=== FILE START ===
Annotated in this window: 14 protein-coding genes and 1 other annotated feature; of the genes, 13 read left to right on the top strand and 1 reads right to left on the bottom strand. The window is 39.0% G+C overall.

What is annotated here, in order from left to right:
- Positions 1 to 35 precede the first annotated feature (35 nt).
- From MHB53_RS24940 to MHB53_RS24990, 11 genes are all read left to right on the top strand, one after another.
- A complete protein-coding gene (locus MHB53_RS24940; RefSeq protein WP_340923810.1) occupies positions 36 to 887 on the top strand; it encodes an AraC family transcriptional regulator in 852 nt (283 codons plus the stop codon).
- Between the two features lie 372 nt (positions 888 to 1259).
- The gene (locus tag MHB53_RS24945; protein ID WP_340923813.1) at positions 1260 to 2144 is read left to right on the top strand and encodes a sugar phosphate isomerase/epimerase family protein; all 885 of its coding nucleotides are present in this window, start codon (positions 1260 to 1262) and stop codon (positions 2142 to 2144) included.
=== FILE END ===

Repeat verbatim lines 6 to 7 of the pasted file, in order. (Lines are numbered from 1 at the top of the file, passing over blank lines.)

- Between the two features lie 372 nt (positions 888 to 1259).
- The gene (locus tag MHB53_RS24945; protein ID WP_340923813.1) at positions 1260 to 2144 is read left to right on the top strand and encodes a sugar phosphate isomerase/epimerase family protein; all 885 of its coding nucleotides are present in this window, start codon (positions 1260 to 1262) and stop codon (positions 2142 to 2144) included.